June 16, 2002
June 16, 2002
June 19, 2002
7.7.1 - 7.7.4
Main Menu Session 3650
2 + 2 + 2 Equals Educational Pathways Without Limitations
Dr. Scott Dunning, P.E.
University of Maine
One of the concerns of students entering into an engineering technology program is the possibility of educational limitations due to their choice of major. At the University of Maine, we have developed a pathway that allows for successful transition from an Associates Degree in Electrical and Automation Technology to a Masters Degree in Electrical Engineering.
This paper will discuss the details of the current articulation agreements between the University of Maine Electrical Engineering Technology (EET) program, the University of Maine Electrical and Computer Engineering (ECE) program and the Eastern Maine Technical College Electrical and Automation Technology program. It will also discuss the current process to develop a similar pathway in information technology.
Traditionally, Maine students had three specific paths to pursue degrees in electrical engineering that weren’t related. The path they chose was dependent upon their high school credentials and often upon their socio-economic background. They could pursue an Associates degree in Electrical and Automation Technology at one of the states’ technical colleges, a Bachelors Degree in Electrical Engineering Technology at the University of Maine or a Bachelors Degree in Electrical Engineering at the University of Maine. If the student chose wisely, they could find the program best suited to their needs. Unfortunately, students are forced to make that decision at a very young age. Traditional students are forced to make their decision at roughly seventeen years of age. With so little life experience, students often find themselves in the wrong program. In the past, this would leave them with years of credits and expenditures that could not be applied to an alternate program. A student who completed a Bachelors Degree in Electrical Engineering Technology would not be able to pursue a Masters Degree in Electrical Engineering. Also, a student who completed an Associates Degree in Electrical and Automation Engineering Technology at Eastern Maine Technical College would have no idea which credits might transfer into a Bachelors Degree program at the University of Maine. This confusion created barriers between the programs that adversely affected students.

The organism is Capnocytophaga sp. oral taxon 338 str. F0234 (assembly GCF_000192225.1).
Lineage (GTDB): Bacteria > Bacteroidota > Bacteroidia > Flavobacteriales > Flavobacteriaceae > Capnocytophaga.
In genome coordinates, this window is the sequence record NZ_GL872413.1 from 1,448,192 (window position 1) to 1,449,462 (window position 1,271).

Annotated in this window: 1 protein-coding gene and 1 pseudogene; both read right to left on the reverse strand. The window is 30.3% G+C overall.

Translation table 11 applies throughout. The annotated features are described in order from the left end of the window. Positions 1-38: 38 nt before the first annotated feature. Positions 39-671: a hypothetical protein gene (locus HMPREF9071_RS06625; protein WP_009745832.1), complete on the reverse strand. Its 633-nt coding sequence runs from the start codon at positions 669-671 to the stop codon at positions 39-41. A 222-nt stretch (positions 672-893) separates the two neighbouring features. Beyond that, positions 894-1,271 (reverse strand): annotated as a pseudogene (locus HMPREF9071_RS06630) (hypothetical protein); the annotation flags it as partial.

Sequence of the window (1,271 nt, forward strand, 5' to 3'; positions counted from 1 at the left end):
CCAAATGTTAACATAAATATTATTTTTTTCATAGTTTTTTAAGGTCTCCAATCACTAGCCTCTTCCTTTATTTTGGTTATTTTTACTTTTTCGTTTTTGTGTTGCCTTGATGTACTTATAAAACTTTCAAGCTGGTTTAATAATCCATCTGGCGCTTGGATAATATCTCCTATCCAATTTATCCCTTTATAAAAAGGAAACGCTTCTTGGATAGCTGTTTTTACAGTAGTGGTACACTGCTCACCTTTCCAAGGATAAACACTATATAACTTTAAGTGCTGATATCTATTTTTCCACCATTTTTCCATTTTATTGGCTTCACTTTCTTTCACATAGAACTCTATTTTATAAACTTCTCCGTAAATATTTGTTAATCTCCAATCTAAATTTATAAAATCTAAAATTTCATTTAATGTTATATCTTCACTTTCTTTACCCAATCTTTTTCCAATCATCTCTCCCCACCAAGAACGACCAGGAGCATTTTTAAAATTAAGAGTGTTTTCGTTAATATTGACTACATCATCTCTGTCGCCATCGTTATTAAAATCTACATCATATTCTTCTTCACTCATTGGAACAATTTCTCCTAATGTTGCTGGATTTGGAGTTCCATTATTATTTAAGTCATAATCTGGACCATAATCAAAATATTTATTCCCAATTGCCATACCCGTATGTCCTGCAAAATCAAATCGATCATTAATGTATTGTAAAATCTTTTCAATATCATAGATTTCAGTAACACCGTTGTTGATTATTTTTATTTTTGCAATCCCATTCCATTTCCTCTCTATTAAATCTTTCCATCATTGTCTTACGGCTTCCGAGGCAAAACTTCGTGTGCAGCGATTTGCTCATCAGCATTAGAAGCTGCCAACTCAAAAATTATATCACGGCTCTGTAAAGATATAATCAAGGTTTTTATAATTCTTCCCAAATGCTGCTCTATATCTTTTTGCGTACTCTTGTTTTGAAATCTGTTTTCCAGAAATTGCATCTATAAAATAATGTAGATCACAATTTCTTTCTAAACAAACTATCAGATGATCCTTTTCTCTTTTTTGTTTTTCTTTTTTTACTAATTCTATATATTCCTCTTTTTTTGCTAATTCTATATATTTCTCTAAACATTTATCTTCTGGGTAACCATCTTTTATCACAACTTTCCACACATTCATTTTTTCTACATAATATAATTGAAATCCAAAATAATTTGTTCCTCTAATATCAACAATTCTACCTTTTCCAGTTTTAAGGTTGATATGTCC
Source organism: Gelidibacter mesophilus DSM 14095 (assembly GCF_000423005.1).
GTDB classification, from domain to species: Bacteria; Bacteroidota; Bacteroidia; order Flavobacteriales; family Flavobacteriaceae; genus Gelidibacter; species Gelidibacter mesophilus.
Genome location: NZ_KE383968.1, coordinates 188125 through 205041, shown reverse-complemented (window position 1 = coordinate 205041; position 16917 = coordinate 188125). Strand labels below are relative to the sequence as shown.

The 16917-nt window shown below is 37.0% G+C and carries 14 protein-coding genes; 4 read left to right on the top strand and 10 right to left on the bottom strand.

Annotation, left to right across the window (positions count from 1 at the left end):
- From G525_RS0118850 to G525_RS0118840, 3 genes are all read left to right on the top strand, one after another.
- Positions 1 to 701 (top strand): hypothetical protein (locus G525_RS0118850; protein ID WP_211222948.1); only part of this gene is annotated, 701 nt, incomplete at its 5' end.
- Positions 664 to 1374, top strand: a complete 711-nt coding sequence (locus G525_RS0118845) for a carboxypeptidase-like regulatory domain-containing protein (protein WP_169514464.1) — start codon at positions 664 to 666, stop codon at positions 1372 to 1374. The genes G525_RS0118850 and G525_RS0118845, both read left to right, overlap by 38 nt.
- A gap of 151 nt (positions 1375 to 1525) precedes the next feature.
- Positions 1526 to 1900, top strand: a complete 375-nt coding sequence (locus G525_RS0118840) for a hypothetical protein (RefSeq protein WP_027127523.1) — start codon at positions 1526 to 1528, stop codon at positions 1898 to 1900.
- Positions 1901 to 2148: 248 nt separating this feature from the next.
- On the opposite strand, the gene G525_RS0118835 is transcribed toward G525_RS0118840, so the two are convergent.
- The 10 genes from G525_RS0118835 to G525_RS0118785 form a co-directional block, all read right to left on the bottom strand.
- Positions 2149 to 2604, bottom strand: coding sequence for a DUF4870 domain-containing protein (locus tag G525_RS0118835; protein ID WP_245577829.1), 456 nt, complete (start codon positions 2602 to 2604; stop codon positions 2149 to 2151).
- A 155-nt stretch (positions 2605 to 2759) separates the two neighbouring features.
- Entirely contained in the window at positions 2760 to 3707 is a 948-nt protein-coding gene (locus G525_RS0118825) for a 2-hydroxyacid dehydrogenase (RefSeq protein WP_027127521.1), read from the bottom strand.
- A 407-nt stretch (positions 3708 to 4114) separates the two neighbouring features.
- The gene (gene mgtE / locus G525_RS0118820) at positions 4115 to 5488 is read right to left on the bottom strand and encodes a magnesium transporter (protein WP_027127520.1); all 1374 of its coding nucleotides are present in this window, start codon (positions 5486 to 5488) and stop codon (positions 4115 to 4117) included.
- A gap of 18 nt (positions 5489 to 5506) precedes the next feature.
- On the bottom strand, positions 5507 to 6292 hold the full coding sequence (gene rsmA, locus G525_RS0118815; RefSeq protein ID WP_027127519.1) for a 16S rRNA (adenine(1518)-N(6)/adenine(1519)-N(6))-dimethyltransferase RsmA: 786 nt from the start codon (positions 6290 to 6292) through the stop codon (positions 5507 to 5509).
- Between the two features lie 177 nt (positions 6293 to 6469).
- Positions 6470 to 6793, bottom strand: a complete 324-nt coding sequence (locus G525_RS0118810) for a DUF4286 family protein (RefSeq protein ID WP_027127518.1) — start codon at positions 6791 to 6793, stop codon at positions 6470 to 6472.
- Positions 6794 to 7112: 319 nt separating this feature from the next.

Main Menu Proceedings of the 2002 American Society for Engineering Education Annual Confe rence & Exposition Copyright Ó 2002, American Society for Engineering Education
Dunning, S. (2002, June), 2 + 2 + 2 Equals An Educational Pathway Without Limitations Paper presented at 2002 Annual Conference, Montreal, Canada. https://peer.asee.org/10213
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